Duterte likely to sign anti-terror bill
President Rodrigo R. Duterte may sign or allow the Anti-Terrorism Act of 2020 to lapse into law.
Presidential Spokesperson Harry Roque said the President only has two options to make once the measure reaches his desk.
“Let’s just say that there’s a possibility that the President will take steps for the bill to become a law, either by signing it or letting it lapse into a law,” Roque said in an interview over ABS-CBN News Channel’s Headstart.
He, however, said that the Office of the Executive Secretary, particularly the Deputy Executive Secretary for Legal Affairs, is still finalizing their inputs for submission to the President.
The Office of the Chief Presidential Legal Counsel and the Department of Justice have already submitted their feedbacks.
“He (the President) did not mention that it is already (on) his desk. He would have mentioned it yesterday (Tuesday),” Roque said, pointing out that Duterte’s schedule for Tuesday was “jam-packed.”
On Tuesday night, Duterte was busy meeting with members of the Inter-Agency Task Force for the Management of Emerging Infectious Diseases (IATF-EID).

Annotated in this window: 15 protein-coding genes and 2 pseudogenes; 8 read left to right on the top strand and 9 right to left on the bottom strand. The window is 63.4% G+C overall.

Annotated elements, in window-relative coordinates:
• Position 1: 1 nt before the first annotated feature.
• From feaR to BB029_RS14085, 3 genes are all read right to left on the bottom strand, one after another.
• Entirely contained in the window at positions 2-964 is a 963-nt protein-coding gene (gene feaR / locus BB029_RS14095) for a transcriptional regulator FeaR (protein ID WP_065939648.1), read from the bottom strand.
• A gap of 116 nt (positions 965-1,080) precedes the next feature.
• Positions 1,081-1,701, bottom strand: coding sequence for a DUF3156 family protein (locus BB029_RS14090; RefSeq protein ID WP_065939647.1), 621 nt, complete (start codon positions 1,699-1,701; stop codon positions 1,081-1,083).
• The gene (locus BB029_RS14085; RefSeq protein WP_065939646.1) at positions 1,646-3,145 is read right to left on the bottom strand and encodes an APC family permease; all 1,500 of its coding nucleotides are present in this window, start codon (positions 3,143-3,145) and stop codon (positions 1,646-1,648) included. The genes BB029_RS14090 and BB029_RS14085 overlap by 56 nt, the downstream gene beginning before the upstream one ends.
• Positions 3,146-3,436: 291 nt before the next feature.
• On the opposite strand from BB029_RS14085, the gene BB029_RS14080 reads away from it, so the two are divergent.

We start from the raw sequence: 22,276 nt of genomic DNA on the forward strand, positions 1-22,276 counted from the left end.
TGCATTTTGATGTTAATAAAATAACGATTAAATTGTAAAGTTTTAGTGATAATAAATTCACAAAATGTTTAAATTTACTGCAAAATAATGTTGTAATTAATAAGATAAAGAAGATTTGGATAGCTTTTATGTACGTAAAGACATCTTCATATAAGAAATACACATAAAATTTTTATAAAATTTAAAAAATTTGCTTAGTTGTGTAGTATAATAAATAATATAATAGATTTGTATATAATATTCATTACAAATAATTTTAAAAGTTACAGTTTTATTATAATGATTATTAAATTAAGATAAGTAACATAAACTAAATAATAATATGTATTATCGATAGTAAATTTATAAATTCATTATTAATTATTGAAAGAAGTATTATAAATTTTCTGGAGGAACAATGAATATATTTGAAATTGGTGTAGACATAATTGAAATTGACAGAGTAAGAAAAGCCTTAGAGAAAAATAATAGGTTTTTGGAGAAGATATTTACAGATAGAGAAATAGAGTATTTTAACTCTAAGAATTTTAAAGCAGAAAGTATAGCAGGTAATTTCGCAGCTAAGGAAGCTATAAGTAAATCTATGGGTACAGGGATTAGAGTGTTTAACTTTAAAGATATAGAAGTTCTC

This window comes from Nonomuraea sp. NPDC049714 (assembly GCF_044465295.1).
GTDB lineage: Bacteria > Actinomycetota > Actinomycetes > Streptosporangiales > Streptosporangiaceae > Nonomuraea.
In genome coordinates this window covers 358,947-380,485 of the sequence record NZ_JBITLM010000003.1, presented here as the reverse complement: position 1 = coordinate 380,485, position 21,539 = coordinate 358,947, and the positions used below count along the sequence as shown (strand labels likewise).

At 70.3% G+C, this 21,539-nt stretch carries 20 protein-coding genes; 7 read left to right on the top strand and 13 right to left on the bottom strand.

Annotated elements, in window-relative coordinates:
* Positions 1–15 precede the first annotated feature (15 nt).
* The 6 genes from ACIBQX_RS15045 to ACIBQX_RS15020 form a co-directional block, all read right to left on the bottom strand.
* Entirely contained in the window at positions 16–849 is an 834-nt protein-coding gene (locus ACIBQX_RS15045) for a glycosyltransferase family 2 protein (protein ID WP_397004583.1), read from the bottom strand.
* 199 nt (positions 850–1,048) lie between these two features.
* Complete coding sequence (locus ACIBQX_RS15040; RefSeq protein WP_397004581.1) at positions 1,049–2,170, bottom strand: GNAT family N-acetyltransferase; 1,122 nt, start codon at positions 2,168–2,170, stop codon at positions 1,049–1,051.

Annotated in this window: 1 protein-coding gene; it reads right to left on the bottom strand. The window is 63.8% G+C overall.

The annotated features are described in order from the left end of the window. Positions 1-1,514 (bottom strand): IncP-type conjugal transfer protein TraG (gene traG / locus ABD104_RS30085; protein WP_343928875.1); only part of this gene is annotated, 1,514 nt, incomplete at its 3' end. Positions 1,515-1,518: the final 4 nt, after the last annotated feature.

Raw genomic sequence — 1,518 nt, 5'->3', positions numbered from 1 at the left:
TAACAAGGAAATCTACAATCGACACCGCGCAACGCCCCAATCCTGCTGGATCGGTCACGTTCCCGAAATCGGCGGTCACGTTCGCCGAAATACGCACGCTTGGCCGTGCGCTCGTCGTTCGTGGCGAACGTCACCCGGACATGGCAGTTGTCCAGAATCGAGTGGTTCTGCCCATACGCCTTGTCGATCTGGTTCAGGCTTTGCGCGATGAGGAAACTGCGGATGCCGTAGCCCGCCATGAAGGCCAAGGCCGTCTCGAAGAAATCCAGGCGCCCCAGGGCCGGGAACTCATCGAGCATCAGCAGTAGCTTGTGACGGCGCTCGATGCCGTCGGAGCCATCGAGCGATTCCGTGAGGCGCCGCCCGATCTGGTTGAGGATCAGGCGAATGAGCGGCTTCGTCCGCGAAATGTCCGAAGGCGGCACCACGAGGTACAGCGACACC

In the same meeting, he announced new quarantine classifications nationwide.
“I think if he had signed it, he would have said so. So I take it that the memorandum from the Deputy Executive Secretary for Legal Affairs has not reached his office,” Roque said.
During the 36th Association of Southeast Asian Nations (Asean) Summit last Friday, Duterte emphasized the need to continue the implementation of tougher measures to combat terror acts.
He lamented that terror groups seem to be unfazed by the coronavirus disease 2019 (Covid-19) outbreak as they continue to wreak havoc in other parts of the world.
Following the neutralization of four terrorists in Parañaque, the Armed Forces of the Philippines (AFP) said the incident highlights the need to sign and expedite the implementation of the proposed Anti-Terrorism Act of 2020 to beef up measures against terrorism.
Under the measure, the detention of suspected terrorists for up to 24 days sans a warrant of arrest will be permitted. It also allows a 60-day surveillance with an allowable 30-day extension that can be conducted by the police or the military against the suspected terrorists.
The bill also imposes a 12-year jail term on a person who voluntarily or knowingly joins a terrorist organization.
Some lawmakers and human rights groups have opposed the measure, saying it would stifle dissent.
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